In the beginning of time God created. The pinnacle of His handiwork was creation of man. God sanctified man by creating him in His image and likeness, however the Fall of our ancestors marked the beginning of mans ruin where corruption and death reigned. God who is all loving, all merciful worked out the salvation of men, and thus the possibility for humanity to ascend to holiness, by sending His Word, Jesus Christ to participate in human nature thereby deifying it. He was born of the Virgin, died on the Cross and resurrected defeating death and corruption, which humanity inherited through the fall of our forefather Adam. The assumption of human nature by Logos of God from the womb of the Virgin is the foundation of his incarnation and of the deification of humanity;" 4 Christs salvific work included establishment of His Church, of which He is the head and the body. The faithful participate in His
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Georgios I. Mantzaridis "The Foundation of the Teaching on Man's Deification" p.31

deified body/humanity through the sacraments. Saint Justin of Serbia elaborated: The means and methods of this all-human God-human union of all in Christ have been provided by the Church, through the holy sacraments.5

Furthermore, to participate in Christ is to be in the Church, and to be in the Church is only possible through three-fold immersion in baptismal waters, dying with Christ to sin and resurrecting with Him to life. The fallen human nature is prone to sin, therefore the participation in Life, and thus in holiness, is through communion with God through Christ in the Eucharist.

However the Eucharist, Communion with God, is only available to the faithful who confess faith in Him, and who, through repentance become partakers in Christs holiness. Since Logos restored the possibility of mans participation in Gods divine uncreated energies by His incarnation and assumption of human nature, therefore only through Him, man can become holy.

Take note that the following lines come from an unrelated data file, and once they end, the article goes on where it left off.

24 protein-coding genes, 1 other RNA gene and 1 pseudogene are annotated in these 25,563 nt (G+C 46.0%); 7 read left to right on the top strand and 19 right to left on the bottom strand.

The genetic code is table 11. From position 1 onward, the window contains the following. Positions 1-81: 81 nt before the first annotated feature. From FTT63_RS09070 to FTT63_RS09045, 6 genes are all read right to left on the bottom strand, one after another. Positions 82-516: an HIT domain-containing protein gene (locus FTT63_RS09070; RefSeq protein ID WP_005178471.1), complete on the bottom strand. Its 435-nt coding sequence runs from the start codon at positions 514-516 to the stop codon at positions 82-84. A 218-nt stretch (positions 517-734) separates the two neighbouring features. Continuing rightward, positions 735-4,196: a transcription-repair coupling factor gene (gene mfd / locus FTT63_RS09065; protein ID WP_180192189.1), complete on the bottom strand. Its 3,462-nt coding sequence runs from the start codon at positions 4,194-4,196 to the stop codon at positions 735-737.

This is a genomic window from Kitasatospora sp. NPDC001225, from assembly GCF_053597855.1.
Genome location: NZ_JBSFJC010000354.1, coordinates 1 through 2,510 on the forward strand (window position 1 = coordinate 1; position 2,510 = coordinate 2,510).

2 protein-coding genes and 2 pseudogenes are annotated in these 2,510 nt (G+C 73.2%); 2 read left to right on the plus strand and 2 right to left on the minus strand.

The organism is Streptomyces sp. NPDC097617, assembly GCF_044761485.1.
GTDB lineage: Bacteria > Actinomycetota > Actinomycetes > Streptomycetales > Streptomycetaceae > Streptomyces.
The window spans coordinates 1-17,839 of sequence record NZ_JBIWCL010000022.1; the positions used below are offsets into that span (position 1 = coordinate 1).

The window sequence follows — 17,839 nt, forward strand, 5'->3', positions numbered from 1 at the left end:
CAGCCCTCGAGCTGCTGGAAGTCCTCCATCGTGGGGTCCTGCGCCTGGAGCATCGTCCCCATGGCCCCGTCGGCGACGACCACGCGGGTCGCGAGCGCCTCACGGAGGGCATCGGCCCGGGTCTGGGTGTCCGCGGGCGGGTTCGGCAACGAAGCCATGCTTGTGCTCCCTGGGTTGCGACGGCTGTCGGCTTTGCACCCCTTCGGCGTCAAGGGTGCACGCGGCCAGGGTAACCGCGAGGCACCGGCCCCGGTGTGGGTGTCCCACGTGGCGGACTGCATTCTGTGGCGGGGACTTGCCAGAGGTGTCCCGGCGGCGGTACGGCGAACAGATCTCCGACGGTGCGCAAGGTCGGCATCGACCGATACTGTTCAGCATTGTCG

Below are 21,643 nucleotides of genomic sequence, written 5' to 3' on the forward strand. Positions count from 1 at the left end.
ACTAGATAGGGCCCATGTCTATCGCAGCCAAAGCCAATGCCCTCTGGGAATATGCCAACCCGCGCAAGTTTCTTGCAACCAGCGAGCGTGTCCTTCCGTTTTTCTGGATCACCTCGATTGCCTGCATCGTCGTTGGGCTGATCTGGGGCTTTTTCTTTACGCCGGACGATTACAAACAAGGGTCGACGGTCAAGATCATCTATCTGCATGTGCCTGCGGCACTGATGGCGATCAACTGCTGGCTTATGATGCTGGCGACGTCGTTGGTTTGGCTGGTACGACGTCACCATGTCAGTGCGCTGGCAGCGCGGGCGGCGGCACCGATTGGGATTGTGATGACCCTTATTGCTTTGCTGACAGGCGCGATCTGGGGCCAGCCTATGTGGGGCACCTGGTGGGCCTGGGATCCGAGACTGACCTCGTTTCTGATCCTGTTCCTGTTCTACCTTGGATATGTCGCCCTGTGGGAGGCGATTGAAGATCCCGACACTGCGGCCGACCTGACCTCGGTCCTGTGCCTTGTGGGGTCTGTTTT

In his lecture Dr. Frost finds holiness in "everyday life of Hindus. He states: Many pious Hindus are 'thirsty for God'; and they express their longing for the divine, in music, poetry and even dance, drawing inspiration from what is known as the Bhakti tradition. This is a long established path of love and grace for personal god..." 6 what is objectionable in such a desire for the divine is that it is not longing for the Father, Son and Holy Spirit, but longing for Shiva, Krishna, Rama or Devi, the gods of the
Father Justin Popovich Orthodox Faith and Life in Christ p.24 Dr David Frost Holiness in Eastern Religion: an Orthodox Christian Perspective IOCS lecture July 2008
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bhakti and Hindu traditions. Gods Logos, Jesus Christ, the second Person of the Holy Trinity, One God, does not even rate a mention in the bhakti movement. These deities, these personal gods of the Hindus are no more gods or divine then the Golden Calf, Zeus, Apollo or Diana. In other words, they are idols for which apostle Paul says:" We know that an idol in this world is nothing, and that there is no God but one. If after all there are so-called gods, whether in heaven or on earth (as there are many gods and many lords), yet for us there is one God, the Father, from whom are all things and for whom we live, and one Lord, Jesus Christ, through whom are all things and through whom we live." (Corinthians 8:4-7)

If longing for a personal god of bhakti tradition is one of the many paths to sanctification outside the Church, the question arises, why did many Christians refuse to offer sacrifice to any other god, except the bloodless sacrifice to the Holy Trinity. Our martyrs can testify with their blood for staying faithful to the living God, and not accepting that the Truth can be found elsewhere, except in the One that said: "I am the way, and the truth, and the life. No one comes to the Father except through me." (John 14:6) This refusal to offer sacrifice to any apparent truths, half-truths or semblance of truths was that which sanctified them. God sanctified them, made His servants holy, so that their contemporaries and future generations will have the torchbearers to illumine the narrow path that leads to God; to be able to discern from a multitude of roads and paths; to be able to discern God from Belial for which apostle Paul says: "Do not be unequally yoked with unbelievers.